Clients also typically have access to real water as they work, and can choose to work in a dry tray with dry sand, or in a wet tray where they can add water and actually sculpt the sand. The possibilities are endless, Jorge insists, noting that as a therapist witnessing the creation of a sand tray, there is a point where the ego gives way to psyche, which is present in the room and leads the way in the creation of the trays. In that process, healing occurs.
In my own limited experience with Sandplay, I perceive that what occurs in the process of Sandplay feels similar to what happens in dreams, through which images and symbols emerge that may enable us to gain some new understanding.
Over a series of trays, scenes do seem to emerge, much like in dreams, Jorge reports. When certain objects appear again and again, it's like a trail. You can follow certain objects as they are placed and used in a tray repeatedly. However, even though a Sandplay therapist may observe that certain symbols might possibly represent certain things (for example, a tree might represent the self), Jorge himself always likes to “leave room for the mystery of that tray in that moment of creation,” and not limit it by making too many judgments or assumptions.
After completing his Counseling degree at Pacifica, Jorge first chose to pursue training as a Jungian analyst, and then becoming a registered Sandplay therapist through AST (Association for Sandplay Therapy). His decision to become a Jungian analyst was founded in part on a desire to deepen his connection to psyche. More importantly, however, as a person of color, as a Chicano seeking to become a Jungian analyst, Jorge saw that Jung and Jungian psychology, or analytical psychology, was the only place that “allowed [his] gods to exist”; the only way that honored his psyche, or his gods, because it “made room for them.”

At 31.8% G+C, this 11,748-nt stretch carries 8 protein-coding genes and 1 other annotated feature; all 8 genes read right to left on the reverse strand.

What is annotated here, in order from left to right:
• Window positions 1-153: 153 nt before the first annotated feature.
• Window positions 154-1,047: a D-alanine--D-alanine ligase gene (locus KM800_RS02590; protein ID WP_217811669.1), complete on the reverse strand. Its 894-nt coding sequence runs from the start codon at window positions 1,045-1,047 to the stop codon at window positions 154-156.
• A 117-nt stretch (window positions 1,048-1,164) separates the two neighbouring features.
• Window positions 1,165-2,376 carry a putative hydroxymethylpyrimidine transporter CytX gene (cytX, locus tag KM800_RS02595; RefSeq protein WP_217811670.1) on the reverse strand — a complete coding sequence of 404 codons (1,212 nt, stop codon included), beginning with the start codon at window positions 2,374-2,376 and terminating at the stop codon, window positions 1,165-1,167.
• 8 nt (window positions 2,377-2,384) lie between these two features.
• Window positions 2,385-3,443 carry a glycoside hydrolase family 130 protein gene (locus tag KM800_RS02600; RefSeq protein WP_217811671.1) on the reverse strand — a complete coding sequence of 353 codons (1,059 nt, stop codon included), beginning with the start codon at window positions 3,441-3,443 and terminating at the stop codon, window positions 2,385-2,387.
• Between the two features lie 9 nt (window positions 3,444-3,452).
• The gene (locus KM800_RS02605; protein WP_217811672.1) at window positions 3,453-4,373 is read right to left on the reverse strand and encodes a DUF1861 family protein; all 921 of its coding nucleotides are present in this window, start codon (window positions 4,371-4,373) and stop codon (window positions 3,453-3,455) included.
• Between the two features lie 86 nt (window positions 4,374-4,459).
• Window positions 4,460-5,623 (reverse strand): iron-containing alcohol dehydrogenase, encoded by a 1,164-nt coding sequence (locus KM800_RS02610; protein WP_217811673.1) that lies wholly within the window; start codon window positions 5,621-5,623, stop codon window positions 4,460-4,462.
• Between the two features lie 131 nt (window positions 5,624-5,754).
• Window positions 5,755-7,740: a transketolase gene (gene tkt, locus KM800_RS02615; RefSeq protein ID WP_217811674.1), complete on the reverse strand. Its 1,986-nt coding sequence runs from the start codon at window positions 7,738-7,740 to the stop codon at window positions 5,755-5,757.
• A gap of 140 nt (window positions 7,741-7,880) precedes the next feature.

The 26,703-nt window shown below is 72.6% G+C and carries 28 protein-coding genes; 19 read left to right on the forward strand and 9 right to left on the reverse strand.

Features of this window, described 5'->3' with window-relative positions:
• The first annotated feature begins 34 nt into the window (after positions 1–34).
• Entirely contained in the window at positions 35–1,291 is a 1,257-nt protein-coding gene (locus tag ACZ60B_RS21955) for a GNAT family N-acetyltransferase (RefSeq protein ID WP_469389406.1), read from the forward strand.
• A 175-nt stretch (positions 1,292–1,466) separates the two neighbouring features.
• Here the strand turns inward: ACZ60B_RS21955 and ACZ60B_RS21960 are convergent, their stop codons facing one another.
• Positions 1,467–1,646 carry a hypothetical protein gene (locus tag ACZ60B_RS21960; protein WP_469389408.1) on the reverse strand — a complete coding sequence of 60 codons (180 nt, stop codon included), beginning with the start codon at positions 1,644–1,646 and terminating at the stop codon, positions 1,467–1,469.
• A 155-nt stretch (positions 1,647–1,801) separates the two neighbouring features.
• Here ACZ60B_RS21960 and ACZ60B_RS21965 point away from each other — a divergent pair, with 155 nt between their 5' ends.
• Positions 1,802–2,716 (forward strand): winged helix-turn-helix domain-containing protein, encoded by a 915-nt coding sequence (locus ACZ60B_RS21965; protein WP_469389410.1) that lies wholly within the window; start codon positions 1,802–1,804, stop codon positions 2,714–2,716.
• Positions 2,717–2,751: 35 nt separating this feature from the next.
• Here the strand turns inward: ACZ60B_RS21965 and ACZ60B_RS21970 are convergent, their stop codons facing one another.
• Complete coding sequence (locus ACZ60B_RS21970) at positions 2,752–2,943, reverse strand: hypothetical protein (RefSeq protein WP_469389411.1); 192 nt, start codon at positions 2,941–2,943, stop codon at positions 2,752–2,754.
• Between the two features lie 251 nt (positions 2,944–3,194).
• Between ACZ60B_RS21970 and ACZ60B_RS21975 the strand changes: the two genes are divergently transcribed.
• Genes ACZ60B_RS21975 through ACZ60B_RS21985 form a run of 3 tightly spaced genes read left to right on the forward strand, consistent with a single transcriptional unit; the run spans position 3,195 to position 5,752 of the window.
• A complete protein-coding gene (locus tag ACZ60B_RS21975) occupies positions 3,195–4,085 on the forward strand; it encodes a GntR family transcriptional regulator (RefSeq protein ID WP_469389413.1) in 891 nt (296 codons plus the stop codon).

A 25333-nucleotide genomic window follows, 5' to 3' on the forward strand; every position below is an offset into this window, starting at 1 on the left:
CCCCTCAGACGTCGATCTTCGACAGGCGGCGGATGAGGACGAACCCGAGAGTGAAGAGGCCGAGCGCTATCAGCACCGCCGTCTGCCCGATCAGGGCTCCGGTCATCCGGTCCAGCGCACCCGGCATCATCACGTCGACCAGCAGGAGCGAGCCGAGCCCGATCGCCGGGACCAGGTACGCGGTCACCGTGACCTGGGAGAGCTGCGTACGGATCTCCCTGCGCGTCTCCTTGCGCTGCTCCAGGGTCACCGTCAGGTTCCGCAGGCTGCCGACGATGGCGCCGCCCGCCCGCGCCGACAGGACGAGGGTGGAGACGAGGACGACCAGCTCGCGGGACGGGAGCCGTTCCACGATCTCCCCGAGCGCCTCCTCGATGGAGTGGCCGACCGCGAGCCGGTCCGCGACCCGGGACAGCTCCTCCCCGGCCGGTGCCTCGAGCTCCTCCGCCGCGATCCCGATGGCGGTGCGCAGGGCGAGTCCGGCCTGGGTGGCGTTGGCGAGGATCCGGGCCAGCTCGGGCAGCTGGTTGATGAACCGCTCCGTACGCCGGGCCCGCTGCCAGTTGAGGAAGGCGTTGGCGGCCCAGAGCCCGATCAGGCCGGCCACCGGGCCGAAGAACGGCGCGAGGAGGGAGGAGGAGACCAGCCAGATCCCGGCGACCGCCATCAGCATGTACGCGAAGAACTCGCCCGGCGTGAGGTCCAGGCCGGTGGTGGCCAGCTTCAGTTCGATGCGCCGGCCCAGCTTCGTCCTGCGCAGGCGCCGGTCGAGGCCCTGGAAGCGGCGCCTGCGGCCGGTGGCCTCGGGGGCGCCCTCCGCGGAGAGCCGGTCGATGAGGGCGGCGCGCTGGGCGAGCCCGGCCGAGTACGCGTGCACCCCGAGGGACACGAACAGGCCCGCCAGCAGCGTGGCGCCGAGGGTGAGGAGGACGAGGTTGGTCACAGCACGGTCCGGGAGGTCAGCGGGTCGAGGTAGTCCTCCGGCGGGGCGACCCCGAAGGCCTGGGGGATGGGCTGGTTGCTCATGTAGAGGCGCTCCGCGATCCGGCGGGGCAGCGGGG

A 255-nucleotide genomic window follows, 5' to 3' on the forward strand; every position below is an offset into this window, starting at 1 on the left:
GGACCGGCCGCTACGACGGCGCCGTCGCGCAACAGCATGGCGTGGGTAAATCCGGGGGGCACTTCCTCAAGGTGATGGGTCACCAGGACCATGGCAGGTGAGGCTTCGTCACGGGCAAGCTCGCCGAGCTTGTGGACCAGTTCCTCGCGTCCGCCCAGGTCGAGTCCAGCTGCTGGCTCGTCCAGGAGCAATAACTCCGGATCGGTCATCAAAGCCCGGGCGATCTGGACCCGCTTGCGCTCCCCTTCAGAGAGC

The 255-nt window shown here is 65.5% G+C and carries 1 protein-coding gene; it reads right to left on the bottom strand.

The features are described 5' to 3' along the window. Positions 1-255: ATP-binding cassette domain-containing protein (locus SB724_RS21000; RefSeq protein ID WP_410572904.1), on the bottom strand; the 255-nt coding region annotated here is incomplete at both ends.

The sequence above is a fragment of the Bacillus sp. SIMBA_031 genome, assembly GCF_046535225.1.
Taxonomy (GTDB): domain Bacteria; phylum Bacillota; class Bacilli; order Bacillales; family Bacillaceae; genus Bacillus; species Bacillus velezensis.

Jorge goes on to share other influences on his therapeutic philosophy, including the work of Carl Rogers and his idea of the core conditions particularly, including: respect for the client, unconditional positive regard, and empathy, among them. In addition to teaching, he also does supervision for candidates in training, as well as MFTs who are on the road to licensure, and stresses these core conditions as a foundation for their training.
Jorge is profoundly committed to the exploration of what empathy means and talks to the candidates and interns about those core conditions. In many ways as therapists, that's what we're doing, he notes; “It takes us right back to relationship. Again, it's the relationship that heals.” He references Jung, who commented that in the “cauldron”—the mix or stew—both the analyst and the analysand are impacted by the work.
Jorge, who teaches “The Art of Listening” among his many other courses at Pacifica, admits he also loves teaching analytical psychology because he’s passionate about Jung and the process of psychotherapy. His work includes helping students understand their own triggers, where they get activated, and how to listen to their partners or clients better, as well as how to listen to themselves. He also teaches multicultural counseling (defined quite simply by the Psychology Dictionary as “taking into consideration a client’s cultural beliefs and the effect that can have on their treatment”), a practice which Jorge hopes will create ripples for a more just society and country. Jorge has recently published a chapter in a book targeting supervisors in psychotherapy, which discusses how to bring multicultural psychotherapy into supervision.
As for other current projects, Jorge has teamed up with Abner Flores, a recent graduate from Pacifica, and together they are working on the concept of La Chingada, which is best translated as “the violation,” according to Jorge. La Chingada began in 1492 and pertains to the violation that has occurred for over 500 years since Europeans first arrived in the Americas, Jorge explains. In their presentation on the topic, Jorge and Abner offer up images of the conquest, and explore how La Chingada impacts not only the psyche of people of color, but of white people as well. Many of the concepts and images they are using have connections to pre-Colombian identity and focus on La Chingada as an image of empowerment through understanding oppression. The pair are presenting their work, “Los Hijos de la Chingada and the Trauma of the Cultural Complex” at the C. G. Jung Club of Orange County on October 1, 2017.